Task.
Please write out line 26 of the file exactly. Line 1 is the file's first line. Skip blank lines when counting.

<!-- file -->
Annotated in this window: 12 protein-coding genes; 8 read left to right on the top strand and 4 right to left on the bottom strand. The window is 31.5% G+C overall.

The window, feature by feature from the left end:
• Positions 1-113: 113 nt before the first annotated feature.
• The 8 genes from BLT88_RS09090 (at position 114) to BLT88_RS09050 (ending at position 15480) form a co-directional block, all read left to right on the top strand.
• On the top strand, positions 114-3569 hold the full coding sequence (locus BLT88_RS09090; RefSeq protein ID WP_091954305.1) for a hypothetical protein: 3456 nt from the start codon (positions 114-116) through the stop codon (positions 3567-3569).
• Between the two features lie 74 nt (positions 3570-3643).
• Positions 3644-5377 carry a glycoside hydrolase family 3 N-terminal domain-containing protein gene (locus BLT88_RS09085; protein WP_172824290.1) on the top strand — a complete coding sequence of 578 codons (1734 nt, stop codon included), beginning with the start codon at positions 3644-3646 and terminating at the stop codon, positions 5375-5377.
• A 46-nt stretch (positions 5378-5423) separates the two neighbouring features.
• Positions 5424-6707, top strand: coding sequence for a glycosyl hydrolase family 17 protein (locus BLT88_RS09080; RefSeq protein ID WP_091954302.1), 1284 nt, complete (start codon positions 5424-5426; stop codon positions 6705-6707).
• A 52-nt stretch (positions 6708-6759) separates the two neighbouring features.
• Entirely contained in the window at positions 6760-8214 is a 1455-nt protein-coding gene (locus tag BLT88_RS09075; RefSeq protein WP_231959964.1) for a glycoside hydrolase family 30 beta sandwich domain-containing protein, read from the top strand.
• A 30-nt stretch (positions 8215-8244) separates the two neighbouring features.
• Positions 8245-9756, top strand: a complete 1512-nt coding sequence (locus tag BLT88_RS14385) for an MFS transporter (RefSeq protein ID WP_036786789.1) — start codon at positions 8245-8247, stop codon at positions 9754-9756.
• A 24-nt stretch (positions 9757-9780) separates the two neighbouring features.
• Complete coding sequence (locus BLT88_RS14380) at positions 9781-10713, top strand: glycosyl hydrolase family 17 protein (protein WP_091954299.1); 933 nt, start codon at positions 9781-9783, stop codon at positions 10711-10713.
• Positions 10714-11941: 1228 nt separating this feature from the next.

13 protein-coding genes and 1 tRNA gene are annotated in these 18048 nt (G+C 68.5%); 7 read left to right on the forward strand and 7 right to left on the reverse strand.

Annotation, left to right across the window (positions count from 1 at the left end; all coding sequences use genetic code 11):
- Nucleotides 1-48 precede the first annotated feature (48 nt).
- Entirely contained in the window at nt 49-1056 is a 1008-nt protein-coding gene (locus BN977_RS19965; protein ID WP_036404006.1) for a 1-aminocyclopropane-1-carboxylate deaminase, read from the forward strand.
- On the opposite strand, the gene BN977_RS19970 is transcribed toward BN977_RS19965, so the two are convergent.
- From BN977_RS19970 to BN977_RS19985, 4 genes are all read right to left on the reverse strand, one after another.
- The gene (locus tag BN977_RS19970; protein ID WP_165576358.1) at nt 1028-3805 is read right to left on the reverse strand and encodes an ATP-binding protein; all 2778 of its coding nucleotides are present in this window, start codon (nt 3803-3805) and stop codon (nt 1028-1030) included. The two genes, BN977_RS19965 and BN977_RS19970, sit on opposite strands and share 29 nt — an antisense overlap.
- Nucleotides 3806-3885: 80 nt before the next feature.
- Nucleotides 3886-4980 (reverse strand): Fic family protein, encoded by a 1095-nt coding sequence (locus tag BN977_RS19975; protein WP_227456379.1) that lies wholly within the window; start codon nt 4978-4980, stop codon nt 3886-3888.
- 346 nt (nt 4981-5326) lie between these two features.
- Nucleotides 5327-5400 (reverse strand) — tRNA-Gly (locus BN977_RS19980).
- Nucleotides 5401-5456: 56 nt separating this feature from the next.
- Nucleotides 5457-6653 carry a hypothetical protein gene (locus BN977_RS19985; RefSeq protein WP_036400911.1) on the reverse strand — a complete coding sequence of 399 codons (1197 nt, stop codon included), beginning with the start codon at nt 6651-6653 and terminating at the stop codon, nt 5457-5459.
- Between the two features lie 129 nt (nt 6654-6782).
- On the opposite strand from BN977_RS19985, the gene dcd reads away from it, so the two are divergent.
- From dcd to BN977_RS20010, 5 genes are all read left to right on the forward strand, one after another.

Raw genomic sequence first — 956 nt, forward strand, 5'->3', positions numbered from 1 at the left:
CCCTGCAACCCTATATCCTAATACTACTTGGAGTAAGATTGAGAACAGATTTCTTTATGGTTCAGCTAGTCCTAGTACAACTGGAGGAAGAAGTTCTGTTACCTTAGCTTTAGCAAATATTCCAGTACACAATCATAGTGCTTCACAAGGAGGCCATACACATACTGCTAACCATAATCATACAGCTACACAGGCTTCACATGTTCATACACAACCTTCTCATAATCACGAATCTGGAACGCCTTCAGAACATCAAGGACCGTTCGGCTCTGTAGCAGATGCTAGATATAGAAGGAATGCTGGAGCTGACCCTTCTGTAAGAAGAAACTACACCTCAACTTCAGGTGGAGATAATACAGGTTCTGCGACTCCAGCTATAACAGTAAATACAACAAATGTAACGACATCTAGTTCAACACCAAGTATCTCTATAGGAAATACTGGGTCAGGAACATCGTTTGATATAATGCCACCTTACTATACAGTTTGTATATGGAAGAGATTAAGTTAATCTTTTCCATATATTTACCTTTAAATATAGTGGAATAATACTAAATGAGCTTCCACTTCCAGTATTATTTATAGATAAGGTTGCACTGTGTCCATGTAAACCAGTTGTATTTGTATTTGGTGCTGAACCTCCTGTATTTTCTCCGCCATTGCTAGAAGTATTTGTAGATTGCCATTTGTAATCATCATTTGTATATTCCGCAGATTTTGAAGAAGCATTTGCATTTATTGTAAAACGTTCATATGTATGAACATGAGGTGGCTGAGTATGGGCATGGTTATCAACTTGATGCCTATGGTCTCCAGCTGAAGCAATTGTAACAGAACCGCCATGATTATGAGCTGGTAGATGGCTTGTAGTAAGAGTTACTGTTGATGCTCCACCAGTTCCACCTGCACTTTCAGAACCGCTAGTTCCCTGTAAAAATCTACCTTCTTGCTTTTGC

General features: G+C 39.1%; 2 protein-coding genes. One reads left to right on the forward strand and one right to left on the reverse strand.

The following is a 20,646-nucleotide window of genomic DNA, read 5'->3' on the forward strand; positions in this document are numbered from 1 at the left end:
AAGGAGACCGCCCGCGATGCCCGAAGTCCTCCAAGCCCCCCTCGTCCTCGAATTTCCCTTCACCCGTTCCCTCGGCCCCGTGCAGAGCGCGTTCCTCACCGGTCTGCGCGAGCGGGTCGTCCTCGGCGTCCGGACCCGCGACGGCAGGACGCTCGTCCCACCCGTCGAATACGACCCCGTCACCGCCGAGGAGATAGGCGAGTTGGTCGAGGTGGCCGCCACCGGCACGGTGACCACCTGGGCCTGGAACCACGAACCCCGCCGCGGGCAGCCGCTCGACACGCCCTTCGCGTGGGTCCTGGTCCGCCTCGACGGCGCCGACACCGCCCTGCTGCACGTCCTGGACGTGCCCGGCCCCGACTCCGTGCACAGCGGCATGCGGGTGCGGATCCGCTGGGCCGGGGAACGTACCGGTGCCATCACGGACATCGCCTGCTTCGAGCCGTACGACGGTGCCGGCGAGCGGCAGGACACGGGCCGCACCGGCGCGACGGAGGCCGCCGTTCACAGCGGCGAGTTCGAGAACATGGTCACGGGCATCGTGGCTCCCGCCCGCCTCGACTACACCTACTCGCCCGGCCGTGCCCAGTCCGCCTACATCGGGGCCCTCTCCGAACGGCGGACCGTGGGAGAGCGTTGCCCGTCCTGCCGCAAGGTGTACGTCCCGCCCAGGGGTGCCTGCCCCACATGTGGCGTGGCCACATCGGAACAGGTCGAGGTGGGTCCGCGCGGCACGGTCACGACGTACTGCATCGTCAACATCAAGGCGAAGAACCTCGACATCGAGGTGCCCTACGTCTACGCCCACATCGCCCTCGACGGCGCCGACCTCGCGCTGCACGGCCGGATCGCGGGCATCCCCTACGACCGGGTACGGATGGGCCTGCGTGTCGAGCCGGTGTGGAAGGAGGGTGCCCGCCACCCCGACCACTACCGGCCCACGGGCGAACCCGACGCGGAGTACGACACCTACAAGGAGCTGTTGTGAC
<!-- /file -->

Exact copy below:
- 346 nt (nt 4981-5326) lie between these two features.